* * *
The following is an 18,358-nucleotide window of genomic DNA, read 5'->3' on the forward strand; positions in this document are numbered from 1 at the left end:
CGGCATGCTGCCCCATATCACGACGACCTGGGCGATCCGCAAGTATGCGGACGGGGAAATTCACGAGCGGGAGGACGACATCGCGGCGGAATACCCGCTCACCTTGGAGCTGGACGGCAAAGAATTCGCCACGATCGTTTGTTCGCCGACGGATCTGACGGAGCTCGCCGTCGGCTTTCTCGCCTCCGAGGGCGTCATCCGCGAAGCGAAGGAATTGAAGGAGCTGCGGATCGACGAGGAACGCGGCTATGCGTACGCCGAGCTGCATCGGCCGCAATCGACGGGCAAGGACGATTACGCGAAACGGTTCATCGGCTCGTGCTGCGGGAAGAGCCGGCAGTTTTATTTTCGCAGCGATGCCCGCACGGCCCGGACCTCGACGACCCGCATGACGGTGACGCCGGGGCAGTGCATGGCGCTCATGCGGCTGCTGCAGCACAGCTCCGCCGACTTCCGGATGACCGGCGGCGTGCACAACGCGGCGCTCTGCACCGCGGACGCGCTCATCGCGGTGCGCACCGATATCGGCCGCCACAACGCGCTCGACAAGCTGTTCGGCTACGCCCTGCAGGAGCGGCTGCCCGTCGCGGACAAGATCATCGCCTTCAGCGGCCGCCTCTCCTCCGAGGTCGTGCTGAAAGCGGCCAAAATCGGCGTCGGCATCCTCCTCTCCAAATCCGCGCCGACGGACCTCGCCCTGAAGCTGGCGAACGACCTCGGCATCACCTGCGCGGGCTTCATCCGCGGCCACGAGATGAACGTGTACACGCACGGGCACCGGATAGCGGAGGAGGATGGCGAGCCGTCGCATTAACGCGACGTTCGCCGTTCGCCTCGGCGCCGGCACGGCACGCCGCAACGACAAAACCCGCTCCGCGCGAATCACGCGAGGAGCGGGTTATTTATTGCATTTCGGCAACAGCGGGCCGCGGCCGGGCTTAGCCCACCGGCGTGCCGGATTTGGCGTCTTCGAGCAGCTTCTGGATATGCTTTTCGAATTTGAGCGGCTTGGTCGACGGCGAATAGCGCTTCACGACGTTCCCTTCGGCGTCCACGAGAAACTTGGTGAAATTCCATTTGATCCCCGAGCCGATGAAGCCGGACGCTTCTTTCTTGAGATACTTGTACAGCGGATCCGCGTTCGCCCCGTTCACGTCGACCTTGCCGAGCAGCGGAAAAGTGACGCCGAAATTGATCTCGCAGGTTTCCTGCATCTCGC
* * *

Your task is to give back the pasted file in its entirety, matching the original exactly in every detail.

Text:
The following is an 18,358-nucleotide window of genomic DNA, read 5'->3' on the forward strand; positions in this document are numbered from 1 at the left end:
CGGCATGCTGCCCCATATCACGACGACCTGGGCGATCCGCAAGTATGCGGACGGGGAAATTCACGAGCGGGAGGACGACATCGCGGCGGAATACCCGCTCACCTTGGAGCTGGACGGCAAAGAATTCGCCACGATCGTTTGTTCGCCGACGGATCTGACGGAGCTCGCCGTCGGCTTTCTCGCCTCCGAGGGCGTCATCCGCGAAGCGAAGGAATTGAAGGAGCTGCGGATCGACGAGGAACGCGGCTATGCGTACGCCGAGCTGCATCGGCCGCAATCGACGGGCAAGGACGATTACGCGAAACGGTTCATCGGCTCGTGCTGCGGGAAGAGCCGGCAGTTTTATTTTCGCAGCGATGCCCGCACGGCCCGGACCTCGACGACCCGCATGACGGTGACGCCGGGGCAGTGCATGGCGCTCATGCGGCTGCTGCAGCACAGCTCCGCCGACTTCCGGATGACCGGCGGCGTGCACAACGCGGCGCTCTGCACCGCGGACGCGCTCATCGCGGTGCGCACCGATATCGGCCGCCACAACGCGCTCGACAAGCTGTTCGGCTACGCCCTGCAGGAGCGGCTGCCCGTCGCGGACAAGATCATCGCCTTCAGCGGCCGCCTCTCCTCCGAGGTCGTGCTGAAAGCGGCCAAAATCGGCGTCGGCATCCTCCTCTCCAAATCCGCGCCGACGGACCTCGCCCTGAAGCTGGCGAACGACCTCGGCATCACCTGCGCGGGCTTCATCCGCGGCCACGAGATGAACGTGTACACGCACGGGCACCGGATAGCGGAGGAGGATGGCGAGCCGTCGCATTAACGCGACGTTCGCCGTTCGCCTCGGCGCCGGCACGGCACGCCGCAACGACAAAACCCGCTCCGCGCGAATCACGCGAGGAGCGGGTTATTTATTGCATTTCGGCAACAGCGGGCCGCGGCCGGGCTTAGCCCACCGGCGTGCCGGATTTGGCGTCTTCGAGCAGCTTCTGGATATGCTTTTCGAATTTGAGCGGCTTGGTCGACGGCGAATAGCGCTTCACGACGTTCCCTTCGGCGTCCACGAGAAACTTGGTGAAATTCCATTTGATCCCCGAGCCGATGAAGCCGGACGCTTCTTTCTTGAGATACTTGTACAGCGGATCCGCGTTCGCCCCGTTCACGTCGACCTTGCCGAGCAGCGGAAAAGTGACGCCGAAATTGATCTCGCAGGTTTCCTGCATCTCGC